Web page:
University regulations define harassment as conduct with “the purpose or effect” of “creating an intimidating, hostile, degrading, humiliating, or offensive environment”. The caustic irony of these past months is that if the University of Oxford were itself a person, it would be open to accusations of harassment. It created an intimidating and offensive environment by failing to respond adequately to allegations. It failed to do everything possible to support and reassure vulnerable students in a manner consistent with the law, or to explain to them why this was not possible.

Harassment is deplorable because it is traumatic and disruptive. Students have to battle both of these effects when a university allows a person who has been accused of harassment to continue to have contact with students while official procedures drag on and on. No amount of Trollope will remedy that.

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Reader's comments (2)

The suicide of Charlotte Coursier and the subsequent investigation into allegations of harassment have indeed raised complex and very troubling issues for the University in general and for the Philosophy Faculty, and especially its graduate students, in particular. But for this very reason, it is perhaps more effective to focus on the procedural issues Brunning raises which have helped to create such a difficult situation, and how these might be remedied, rather than point the finger at individuals. This is especially the case given that the great complexity of the institution means that the Philosophy Faculty has very limited powers to act. For instance, it is simply not possible for a Faculty to act to suspend a member of staff from duties pending the outcome of an investigation. A Faculty simply does not have the power to do so. Furthermore, the Faculty is subject to rules and regulations of the University, who themselves have been acting under legal advice; (although questions have been raised by some about whether that legal advice might be geared more to protecting the institution than the welfare of the students). Much of the difficulty with communication has stemmed from the nature of the current harassment policies, under which harassment cases are dealt with under conditions of confidentiality. There of course reasons for this, including the protection of those accused of harassment, who must be treated as innocent until proven otherwise. However, there are therefore certain difficulties which arise; for example, it’s impossible for anyone to know if any particular case has been handled fairly and efficiently, or not. This then leaves room for speculation and uncertainty. There are also serious difficulties about how best to protect the welfare of those alleging harassment, as well as those accused there are serious difficulties about how to protect the welfare of the wider student body. There also seems to be inherent tensions in the current regulations, which suggest that cases should be dealt with in about six weeks, when this seems completely unrealistic in a complex and contested case. For these and many other reasons, there’s reason to think the harassment policies are far from perfect, and indeed they are under review. One would hope that this review does not drag on too much longer. However, given the current conditions of confidentiality, certain things result. Brunning states that some members of the faculty did not know of the harassment allegations, but given the confidentiality conditions, of course many members of this vast faculty – with more than one hundred and fifty faculty members – did not know. The entire faculty were informed of Charlotte’s death last June, but of course, nobody could be ‘informed’ of her suicide until the inquest established this as the cause in late February. And Brunning does not elaborate the nature of the FOI requests that were rebuffed, but there are clear rules about what can and cannot be subjected to an FOI request. If his requests were turned down for illegitimate reasons, he has grounds for complaint, and should pursue this. One dispute seems to be about the very question of whether harassment allegations, and the evidence provided to them, should or should not be in the public domain. At the meeting to which Brunning refers, which I also attended, the chair of the Philosophy Faculty was faced with the horrible task of being sandwiched in between what the central administration, and their lawyers, told him could not be discussed, and the genuine and entirely understandable anxieties, frustrations, and grief, of the students. He did indeed refer to Trollope, but in the context of having to explain that he was unable, for legal reasons, and on the instructions of the central administration, to give any information at all about the harassment allegations. He tried to explain the general reasons behind this, and this is when, to the best of my memory, he referred to Trollope. In many other contexts, this might indeed sound quite trite, but in the context of a Philosophy Faculty, may be more appropriate. If we are talking about thought experiments, it is always extremely easy to imagine that in a particular difficult situation, one would have performed better oneself. This may or may not be true. The important issues here now are what changes should be made to policy and practice in the future to avoid the grave difficulties that have indeed arisen. The student body, and the Faculty, has indeed been deeply troubled by this tragic case. Paula Boddington, Lecturer in Philosophy, Hertford College, Oxford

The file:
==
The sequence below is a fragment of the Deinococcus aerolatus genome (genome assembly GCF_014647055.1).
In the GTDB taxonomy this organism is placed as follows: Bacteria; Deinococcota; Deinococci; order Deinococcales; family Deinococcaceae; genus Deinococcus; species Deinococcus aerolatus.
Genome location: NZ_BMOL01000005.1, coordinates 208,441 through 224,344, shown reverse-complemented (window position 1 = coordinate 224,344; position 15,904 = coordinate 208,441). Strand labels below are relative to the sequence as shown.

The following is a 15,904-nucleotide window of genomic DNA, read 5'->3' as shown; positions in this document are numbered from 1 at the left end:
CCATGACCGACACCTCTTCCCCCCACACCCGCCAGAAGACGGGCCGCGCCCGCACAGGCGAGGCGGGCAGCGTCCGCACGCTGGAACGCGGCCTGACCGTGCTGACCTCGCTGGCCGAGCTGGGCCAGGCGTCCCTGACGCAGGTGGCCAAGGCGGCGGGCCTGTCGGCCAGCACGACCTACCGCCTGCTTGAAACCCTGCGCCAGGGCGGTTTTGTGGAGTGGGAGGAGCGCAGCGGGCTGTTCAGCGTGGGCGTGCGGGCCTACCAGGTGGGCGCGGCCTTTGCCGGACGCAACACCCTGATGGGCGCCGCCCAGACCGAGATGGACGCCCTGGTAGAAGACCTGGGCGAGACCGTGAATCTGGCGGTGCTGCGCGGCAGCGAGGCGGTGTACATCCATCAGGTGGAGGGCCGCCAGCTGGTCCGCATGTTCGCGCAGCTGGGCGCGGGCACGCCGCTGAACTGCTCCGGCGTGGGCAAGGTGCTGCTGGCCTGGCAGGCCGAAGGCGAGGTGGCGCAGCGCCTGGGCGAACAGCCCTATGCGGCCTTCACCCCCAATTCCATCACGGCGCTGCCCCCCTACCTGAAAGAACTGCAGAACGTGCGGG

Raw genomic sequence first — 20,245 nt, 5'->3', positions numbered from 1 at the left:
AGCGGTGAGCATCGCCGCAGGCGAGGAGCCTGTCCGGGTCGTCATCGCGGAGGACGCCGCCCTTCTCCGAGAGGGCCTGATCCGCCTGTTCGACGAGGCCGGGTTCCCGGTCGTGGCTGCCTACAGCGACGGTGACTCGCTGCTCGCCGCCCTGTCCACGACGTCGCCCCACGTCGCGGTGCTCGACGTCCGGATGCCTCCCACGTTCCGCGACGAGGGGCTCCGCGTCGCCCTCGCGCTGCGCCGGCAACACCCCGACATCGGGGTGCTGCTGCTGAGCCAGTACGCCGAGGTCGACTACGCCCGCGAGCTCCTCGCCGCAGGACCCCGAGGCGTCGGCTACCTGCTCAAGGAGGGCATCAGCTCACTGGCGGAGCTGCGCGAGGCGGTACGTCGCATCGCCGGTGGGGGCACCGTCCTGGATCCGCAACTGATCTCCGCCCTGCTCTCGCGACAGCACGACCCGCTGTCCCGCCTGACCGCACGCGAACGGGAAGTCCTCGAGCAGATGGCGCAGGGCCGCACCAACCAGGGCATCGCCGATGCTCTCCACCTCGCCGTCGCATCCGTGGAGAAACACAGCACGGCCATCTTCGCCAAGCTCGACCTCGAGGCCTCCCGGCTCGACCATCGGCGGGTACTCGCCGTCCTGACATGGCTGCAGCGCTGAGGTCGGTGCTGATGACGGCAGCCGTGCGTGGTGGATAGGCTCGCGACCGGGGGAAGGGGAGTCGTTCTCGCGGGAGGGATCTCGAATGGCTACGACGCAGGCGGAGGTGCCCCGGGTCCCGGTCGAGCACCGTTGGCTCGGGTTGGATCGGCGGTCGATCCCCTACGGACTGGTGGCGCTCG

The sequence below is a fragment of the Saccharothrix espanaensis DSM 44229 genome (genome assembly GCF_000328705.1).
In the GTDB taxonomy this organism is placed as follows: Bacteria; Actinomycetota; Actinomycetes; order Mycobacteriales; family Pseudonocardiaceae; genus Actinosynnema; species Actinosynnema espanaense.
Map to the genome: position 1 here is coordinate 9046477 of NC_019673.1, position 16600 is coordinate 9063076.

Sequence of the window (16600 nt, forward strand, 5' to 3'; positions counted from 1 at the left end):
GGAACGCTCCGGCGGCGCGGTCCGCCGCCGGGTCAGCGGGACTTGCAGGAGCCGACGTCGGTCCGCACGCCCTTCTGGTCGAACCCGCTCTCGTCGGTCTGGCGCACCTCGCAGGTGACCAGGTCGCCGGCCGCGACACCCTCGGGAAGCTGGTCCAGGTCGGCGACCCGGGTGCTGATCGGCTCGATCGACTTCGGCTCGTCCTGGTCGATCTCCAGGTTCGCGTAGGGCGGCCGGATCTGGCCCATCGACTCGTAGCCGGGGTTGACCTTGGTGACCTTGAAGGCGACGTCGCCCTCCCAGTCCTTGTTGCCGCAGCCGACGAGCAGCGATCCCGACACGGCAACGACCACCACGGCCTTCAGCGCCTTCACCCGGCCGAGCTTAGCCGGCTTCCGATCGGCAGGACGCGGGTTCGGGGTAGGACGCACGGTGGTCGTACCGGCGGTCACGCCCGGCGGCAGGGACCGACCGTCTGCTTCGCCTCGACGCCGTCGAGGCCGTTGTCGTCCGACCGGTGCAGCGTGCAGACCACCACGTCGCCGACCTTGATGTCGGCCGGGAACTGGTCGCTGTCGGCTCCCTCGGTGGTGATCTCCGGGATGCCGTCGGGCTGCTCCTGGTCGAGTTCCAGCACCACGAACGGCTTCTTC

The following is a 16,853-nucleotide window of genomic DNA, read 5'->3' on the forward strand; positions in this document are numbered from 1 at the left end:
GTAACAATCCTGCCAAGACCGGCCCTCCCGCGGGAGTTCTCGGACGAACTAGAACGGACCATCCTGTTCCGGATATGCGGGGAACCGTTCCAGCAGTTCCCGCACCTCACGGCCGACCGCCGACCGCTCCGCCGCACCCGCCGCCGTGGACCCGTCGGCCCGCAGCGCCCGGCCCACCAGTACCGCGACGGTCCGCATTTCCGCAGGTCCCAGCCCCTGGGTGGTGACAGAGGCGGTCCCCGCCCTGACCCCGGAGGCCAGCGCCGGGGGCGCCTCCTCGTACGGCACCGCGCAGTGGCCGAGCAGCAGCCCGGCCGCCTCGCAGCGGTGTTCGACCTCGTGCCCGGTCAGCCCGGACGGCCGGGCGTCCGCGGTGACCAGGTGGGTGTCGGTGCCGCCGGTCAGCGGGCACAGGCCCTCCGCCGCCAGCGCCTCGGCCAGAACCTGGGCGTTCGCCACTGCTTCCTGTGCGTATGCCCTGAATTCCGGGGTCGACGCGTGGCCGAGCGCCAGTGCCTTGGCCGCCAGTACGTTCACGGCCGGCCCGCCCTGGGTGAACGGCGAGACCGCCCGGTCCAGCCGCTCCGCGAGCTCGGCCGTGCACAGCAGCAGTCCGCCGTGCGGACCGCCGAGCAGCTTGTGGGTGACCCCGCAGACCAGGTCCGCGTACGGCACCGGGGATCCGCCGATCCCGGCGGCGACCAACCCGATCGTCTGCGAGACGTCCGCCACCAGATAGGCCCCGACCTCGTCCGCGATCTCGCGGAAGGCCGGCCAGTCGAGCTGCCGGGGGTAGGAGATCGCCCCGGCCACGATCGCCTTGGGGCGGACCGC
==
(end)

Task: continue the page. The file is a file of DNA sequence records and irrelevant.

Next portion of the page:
The above comment appears to misunderstand the thrust of the article, which, as I understand it, is concerned to stress that more needs to be done *alongside* any reform to harassment policy. It seems undeniably true that various reforms need to be considered. But this does not invalidate attempts to raise concerns about the actions of institutions, even when they are constrained by poor reforms. As I read the piece, it appears to suggest that those in charge of the faculty themselves conceded they could have done better to communicate with students in several respects. Thus it seems reasonable to bring those shortcomings to light in order to try and improve the future culture for female graduate students, both in Oxford and elsewhere. One thing I have observed, in following this case since last June, is that various attempts to raise broad issues about the climate for graduate students have been silenced. We have been urged to focus on the limitations of harassment policy, on the stringencies of due process, on need for reasonable calm, and so on. The article makes the point that these attempts to re-direct our attention in various ways serve to overlook, or downplay, significant forms of systematic harm which affect student life. This point seems accurate to me, and is consistent with my own experience of these issues over these past months. I raise this point because it seems that the above comment is yet another attempt to re-direct attention towards certain – albeit important – matters of formal policy. This is at cross purposes with the main argument of the article, which is trying to show us that there are other things to worry about. Even well-intentioned efforts by institutional leaders, under great constraints, can be the justified subject of critical opinion. To suggest otherwise is to acquiesce to power simply because it is wielded with a friendly face. Moreover, the above comment makes a distinction – as philosophers are wont to do – between what is trite in a philosophical context, and what people in ‘many other contexts’ might find to be appropriate. Yet as I see it, this philosophical exceptionalism is part of the problem that this article addresses. Many philosophers, especially younger graduates who have yet to be acculturated (negatively, in my opinion) to the ways of the (patriarchal) profession, will not share the same sensibility. These people might retain a sense of the ordinary horror and frustration raised by this case and the way it has been handled. They may also feel that recourse to the familiar tropes of the profession is not the way to best facilitate change and support a friendly environment. (For perhaps those tropes contribute to the problems being called-out here in the first place). We should not rest content with our received conceptions of what is normal in academic philosophy. Finally, I find it interesting that Paula Boddington is defensive of the faculty’s actions, and chooses to criticise and silence a graduate student’s attempt to raise issues that need to be discussed both in Oxford and throughout Higher Education. I know many graduate students who are reluctant to speak about their negative experiences within this institution. Perhaps this is why.